Tim & Wanda Stevens
We currently own two Studebaker pickups. A 1959 4E7 Deluxe that originally belonged to my buddy, Ed Maycox. Ed provided me with my introduction into the world of Studebaker trucks. He bought the truck new for a service truck for his automotive repair business, but sold it after Studebaker closed its doors in 1964 to aquire new parts from the local Studebaker dealership to keep his first love, his 1957 Golden Hawk, up and running. He later regretted the sale of the truck though, and started a 25 year search for it, finding it again in 1989. Cab, fenders and frame were beyond repair, and the truck had over 100 bullet holes in the passenger side. He still bought the truck, and brought it home for sentimental reasons, but had no plans for it. My own dad died when I was very young, and Ed was always like the father I never had, so I decided that his dream needed to be realized. I decided to rebuild the truck, having him provide the parts, and I would provide the gift of my labor.
Ed, Studebaker Truck Farmer that he was.... had almost twenty Studebaker trucks, and parts trucks in his collection. It took a few years and the better part of three parts trucks to do it, but Ed's dream of having his Studebaker service truck back, came true. The bed was the hardest to replace. Unable to find a replacement for the original Studebaker service bed, I constructed my own. I started with a stock P1 bed that had damage on one side, Ed had two toolboxes intended for a flatbed. I fabricated wheelwells into the toolboxes, cut out the sidewalls of the bed and insert them into it. The toolboxes are fully detailed, and contain its own air compressor with storage tank under the bed, and also its own power supplies 12 volt and 110 volt. The interior is custom built with column, steering wheel, and gauges from a '58 Golden Hawk. My friend Ed passed on a few years back, and was thoughtful enough to leave me his old friend, that 1959 Studebaker service truck. The truck had spec ial memories for Ed...and now has special memories for me also.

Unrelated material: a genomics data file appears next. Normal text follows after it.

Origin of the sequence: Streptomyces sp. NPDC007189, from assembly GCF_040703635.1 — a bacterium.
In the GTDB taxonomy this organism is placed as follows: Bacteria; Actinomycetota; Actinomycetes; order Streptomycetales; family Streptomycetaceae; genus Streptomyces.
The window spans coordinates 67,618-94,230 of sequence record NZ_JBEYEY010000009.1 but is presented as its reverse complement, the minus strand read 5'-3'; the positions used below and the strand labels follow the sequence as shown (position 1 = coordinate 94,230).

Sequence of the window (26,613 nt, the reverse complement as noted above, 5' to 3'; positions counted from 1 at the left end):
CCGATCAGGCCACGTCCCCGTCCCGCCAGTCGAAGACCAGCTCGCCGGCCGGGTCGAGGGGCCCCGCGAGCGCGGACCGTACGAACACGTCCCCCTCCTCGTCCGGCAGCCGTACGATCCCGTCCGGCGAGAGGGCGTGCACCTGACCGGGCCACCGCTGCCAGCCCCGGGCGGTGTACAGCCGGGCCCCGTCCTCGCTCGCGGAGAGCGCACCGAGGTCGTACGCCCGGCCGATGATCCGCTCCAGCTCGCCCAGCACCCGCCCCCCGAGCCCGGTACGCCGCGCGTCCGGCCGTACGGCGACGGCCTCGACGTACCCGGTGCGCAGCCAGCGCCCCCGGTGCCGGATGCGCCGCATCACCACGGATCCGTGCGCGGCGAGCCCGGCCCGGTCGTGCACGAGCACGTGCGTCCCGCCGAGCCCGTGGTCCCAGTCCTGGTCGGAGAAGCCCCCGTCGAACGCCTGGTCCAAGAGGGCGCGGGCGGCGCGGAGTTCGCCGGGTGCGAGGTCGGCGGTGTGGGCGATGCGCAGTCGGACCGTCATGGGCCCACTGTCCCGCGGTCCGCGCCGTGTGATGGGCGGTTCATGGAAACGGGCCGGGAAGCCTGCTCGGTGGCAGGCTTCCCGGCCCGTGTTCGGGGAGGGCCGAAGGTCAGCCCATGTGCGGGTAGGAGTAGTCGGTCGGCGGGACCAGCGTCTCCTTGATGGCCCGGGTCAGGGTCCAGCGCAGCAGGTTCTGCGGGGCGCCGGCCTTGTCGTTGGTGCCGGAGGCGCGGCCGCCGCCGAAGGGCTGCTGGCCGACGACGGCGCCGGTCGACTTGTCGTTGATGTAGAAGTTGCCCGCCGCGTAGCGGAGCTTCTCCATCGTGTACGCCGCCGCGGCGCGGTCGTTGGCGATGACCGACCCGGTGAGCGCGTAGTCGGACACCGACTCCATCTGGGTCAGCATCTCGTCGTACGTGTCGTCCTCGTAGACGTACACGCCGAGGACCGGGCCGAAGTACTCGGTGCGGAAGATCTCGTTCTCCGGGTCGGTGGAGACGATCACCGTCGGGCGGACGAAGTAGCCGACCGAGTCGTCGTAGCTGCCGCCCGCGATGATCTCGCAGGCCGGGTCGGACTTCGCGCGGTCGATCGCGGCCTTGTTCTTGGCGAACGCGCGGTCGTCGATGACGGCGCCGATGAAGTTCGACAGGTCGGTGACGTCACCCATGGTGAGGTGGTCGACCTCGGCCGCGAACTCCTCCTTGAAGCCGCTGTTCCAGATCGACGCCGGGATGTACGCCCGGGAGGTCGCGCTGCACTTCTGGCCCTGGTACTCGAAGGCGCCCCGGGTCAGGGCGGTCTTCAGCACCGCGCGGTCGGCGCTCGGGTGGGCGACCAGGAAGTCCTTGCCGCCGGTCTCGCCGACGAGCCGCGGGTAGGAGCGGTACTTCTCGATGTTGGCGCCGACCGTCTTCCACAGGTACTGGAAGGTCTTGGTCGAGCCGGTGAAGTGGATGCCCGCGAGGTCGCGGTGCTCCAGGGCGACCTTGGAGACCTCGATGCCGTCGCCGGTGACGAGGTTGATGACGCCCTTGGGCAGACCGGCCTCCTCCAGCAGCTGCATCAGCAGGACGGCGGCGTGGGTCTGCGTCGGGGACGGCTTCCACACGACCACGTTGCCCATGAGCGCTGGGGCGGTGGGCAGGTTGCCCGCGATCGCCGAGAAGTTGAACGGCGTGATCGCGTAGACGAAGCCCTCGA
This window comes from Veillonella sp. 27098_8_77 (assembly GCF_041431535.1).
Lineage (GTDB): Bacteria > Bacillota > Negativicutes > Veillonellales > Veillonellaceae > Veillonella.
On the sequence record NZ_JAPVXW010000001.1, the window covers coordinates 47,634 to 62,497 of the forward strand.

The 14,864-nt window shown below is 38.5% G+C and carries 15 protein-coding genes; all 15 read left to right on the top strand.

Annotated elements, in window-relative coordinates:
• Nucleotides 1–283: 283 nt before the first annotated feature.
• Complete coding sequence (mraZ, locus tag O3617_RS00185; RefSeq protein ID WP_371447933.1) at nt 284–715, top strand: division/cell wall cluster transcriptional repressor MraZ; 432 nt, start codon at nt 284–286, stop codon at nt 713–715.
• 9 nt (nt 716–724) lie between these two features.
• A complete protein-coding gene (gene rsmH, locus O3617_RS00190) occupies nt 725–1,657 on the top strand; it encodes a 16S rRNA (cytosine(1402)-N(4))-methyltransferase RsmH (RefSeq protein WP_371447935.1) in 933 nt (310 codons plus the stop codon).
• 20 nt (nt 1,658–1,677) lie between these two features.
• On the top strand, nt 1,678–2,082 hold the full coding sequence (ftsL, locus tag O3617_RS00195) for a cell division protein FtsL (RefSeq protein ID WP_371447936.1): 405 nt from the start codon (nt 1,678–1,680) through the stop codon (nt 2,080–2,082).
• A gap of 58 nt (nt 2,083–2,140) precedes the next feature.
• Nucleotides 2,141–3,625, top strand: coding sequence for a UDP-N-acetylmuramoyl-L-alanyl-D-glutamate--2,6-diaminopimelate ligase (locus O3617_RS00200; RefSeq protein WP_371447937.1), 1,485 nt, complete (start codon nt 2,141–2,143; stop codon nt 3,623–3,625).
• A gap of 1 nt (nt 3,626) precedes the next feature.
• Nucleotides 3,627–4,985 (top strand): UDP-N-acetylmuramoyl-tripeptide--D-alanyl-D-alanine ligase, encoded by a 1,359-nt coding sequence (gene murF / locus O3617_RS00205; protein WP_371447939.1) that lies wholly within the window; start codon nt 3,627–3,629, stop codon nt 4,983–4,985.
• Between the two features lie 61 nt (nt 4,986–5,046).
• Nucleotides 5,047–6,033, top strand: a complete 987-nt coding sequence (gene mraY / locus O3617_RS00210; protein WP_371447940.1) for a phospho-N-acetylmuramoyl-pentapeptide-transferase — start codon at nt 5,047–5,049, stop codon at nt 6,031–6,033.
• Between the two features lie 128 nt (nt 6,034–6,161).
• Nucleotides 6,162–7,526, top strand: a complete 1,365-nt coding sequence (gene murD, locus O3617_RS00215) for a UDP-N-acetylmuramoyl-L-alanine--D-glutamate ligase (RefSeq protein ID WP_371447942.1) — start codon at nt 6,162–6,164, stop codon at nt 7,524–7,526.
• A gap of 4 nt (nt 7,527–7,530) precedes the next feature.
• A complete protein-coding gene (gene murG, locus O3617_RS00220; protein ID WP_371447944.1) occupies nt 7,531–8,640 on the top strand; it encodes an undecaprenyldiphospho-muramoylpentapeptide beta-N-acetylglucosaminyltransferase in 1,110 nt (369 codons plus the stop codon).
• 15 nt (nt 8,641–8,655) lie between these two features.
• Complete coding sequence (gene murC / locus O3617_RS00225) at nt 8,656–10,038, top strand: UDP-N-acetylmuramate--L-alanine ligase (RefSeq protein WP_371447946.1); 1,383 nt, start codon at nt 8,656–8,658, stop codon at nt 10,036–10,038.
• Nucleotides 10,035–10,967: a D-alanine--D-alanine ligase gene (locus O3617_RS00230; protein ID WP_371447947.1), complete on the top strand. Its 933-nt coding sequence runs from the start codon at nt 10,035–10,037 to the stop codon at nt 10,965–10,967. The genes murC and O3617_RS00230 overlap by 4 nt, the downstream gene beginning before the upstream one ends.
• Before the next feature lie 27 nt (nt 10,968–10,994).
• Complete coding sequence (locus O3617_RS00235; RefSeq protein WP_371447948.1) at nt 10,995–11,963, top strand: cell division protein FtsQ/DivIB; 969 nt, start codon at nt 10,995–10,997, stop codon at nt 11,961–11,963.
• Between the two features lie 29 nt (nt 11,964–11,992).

Our other truck, is a 1959 4E3 Deluxe Scotsman, it is a one of one, recorded on the Studebaker Scotsman truck registry. This truck also belonged to my friend Ed at one time. This truck is contradiction in terms. In early 1959 you had only the choice in a 1/2 ton pickup, of the top of the line Deluxe, or the bottom of the line Scotsman. This truck is both. In late season for the model year of 1959, Studebaker decided to offer an option of a Deluxe Grille package for the Scotsman line. This way... you could own a truck that looked like the Deluxe, but with the price of a Scotsman. This package included the Deluxe's hood, and grille, including the Deluxe's grille mounted signal lights. With it being a late in the model year offering, and also due to the Scotsmans low price popularity,
it seems few were ordered this way. While the truck was in good original condition with minimal rust and damage, the truck is currently undergoing a frame off restoration, with the body being restored as it came from the factory. With the original drivetrain having been replaced somewhere in the past however, it will receive a custom powerplant and drive train, this will including a '64 full flow 289 V8, but built to look like the '57-'58 Golden Hawks powerplant, but with a difference! The McCulloch supercharger will blow into two, instead of the single original Stromberg mounted inside the original blower bonnet. These dual bonnets will sit atop a slightly modified vintage STU-V dual two barrel manifold, emulating the later R2 powerplant setup. You will never know its not a bone stock truck until the hood is opened up, or you open up the throttle!